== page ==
The Burren is an area of karst landscape in Co Clare. It covers an area of 250 square kilometers. An area of the Burren (15 square km) is designated a national park with a visitor center in the village of Crofin. This is the smallest national park in Ireland.
The Burren is home to many ancient tombs with over ninety megalithic tombs in the area including the most photographed portal tomb Poulnabrone dolmen. It is also home to ringforts including the impressive triple ring fort Cahercommaun and Caherconnell stone fort.
There is a fine Celtic high cross in Kilfanore and Corcomroe Abbey is one of the most ornate abbeys in Ireland.
The Burren landscape is composed of limestone slabs with clints and cracks in the rock. Surprisingly, fertile soil has built up in these cracks and created the perfect place for plants to take root. The micro climate at the Burren where the soil temperature rarely drops below six degrees supports an unusual array of flowers and plants with Arctic, Mediterranean and Alpine plants growing side by side.
Seventy five percent of Ireland’s species of flower can be found in the Burren with certain species being exclusive to this area.
See if you can find the elusive spring gentian – an Alpine plant bright blue in colour. There are also a number of orchids particular to this area in Ireland. The rugged rocky landscape and bright bursts of colour of flowers growing through the cracks is a stunning and unique contrast. There is much to discover in Ireland and this tour can help you see some of Ireland’s most picturesque locations.
Corcomroe Abbey is one of the best known abbeys in Ireland. It is situated in a remote part of county Clare in the Burren region. The Abbey was founded in in 1195 by Donal Mór Ua Briain (Donald O’Brien). Legend has it that O’Brien had all the stonemasons who worked on the abbey put to death after completion so that no other abbey like it could be built.
The Abbey is known for its intricate carvings, exquisite stonework and remote location. The location gives an insight into the life of the monks; they sought out remote locations where they lived a largely self sufficient life. Other monastic settlements in remote locations can be seen on Skellig Michael and Inishmurray in Co Sligo.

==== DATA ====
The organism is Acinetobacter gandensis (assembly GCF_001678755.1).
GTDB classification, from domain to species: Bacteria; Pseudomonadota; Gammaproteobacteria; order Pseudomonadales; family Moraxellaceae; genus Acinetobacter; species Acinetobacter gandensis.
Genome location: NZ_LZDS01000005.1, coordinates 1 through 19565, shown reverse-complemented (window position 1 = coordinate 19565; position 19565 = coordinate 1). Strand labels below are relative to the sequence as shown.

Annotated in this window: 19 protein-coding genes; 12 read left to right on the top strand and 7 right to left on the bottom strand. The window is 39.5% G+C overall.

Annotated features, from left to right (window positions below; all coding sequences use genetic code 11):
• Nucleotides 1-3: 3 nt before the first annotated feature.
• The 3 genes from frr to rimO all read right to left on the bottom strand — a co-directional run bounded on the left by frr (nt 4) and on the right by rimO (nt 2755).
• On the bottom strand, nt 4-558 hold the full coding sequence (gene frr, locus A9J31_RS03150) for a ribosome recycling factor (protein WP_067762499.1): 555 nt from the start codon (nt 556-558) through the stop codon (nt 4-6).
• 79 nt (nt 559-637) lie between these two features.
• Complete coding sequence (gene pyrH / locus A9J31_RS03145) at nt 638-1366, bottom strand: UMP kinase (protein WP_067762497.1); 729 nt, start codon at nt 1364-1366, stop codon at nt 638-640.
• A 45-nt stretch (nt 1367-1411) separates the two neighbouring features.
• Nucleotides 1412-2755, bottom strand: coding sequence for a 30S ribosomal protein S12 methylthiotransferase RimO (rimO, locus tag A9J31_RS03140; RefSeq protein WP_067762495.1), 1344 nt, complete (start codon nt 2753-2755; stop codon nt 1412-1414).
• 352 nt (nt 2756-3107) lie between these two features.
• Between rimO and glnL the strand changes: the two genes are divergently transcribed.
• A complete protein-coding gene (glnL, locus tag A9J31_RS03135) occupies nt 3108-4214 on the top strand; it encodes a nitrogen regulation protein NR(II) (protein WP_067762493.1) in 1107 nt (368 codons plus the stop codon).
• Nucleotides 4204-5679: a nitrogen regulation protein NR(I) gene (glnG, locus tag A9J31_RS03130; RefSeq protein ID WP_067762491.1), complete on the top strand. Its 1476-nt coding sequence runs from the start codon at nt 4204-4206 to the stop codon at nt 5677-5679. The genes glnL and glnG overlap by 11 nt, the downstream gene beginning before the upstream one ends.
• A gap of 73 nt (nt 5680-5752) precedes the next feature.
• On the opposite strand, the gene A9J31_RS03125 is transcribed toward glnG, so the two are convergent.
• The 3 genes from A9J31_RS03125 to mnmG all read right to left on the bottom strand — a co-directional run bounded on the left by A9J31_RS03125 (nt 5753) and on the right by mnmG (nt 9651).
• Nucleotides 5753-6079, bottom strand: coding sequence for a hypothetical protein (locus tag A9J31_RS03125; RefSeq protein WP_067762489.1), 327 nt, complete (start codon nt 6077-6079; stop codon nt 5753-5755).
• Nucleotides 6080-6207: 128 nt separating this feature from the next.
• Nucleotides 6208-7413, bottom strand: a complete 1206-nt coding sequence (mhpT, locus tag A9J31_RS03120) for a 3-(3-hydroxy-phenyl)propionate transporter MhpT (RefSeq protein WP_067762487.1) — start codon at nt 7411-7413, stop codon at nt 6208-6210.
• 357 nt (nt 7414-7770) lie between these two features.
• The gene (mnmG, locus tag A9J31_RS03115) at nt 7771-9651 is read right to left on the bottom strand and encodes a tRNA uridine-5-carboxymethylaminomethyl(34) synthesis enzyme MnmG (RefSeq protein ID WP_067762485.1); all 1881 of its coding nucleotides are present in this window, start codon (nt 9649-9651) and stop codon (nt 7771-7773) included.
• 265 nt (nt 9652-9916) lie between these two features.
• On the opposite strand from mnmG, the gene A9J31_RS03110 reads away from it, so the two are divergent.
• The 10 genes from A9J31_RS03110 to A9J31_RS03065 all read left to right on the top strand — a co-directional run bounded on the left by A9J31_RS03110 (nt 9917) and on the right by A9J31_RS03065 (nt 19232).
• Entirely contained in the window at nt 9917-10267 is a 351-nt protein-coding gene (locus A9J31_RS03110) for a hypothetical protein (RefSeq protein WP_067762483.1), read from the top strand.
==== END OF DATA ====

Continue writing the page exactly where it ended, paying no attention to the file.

The abbey was built in a crucifix form with a chapel in each transept. There is no roof on most of the Abbey but the entry arches are still intact with some fine stone carvings. The stonework in the Choir is particularly good with fabulous rib vaulting in the roof.
There are many more interesting carvings throughout the building of faces, dragons and floral designs. The north wall of the choir has an effigy of King Conor. This is one of the few remaining effigies of an Irish lord, The effigy depicts Conor wearing a Crown decorated with Fleur de Lys, holding a scepter in his left hand. His head is raised on a stone cushion and he is wearing pleated robes. He died in battle nearby and was laid to rest here in 1268.
Kinvara is a quaint port town on the West coast of Ireland. The village lies at the head of Kinvara Bay known in Irish as Cinn Mhara (or more recently Cuan Chinn Mhara) from which the village took its name. This is an inlet in the south-eastern corner of Galway Bay.
You can enjoy spectacular views of Galway Bay and Dunguaire Castle. The castle dates back to the 16th century and is an impressive and well preserved site. Explore the colourful shops along the harbour and see Dungaire Castle.
Discover local history and legends while taking in the stunning scenery. This Cliffs of Moher tour is packed with locations that will be sure to please and is a must for anyone visiting Ireland!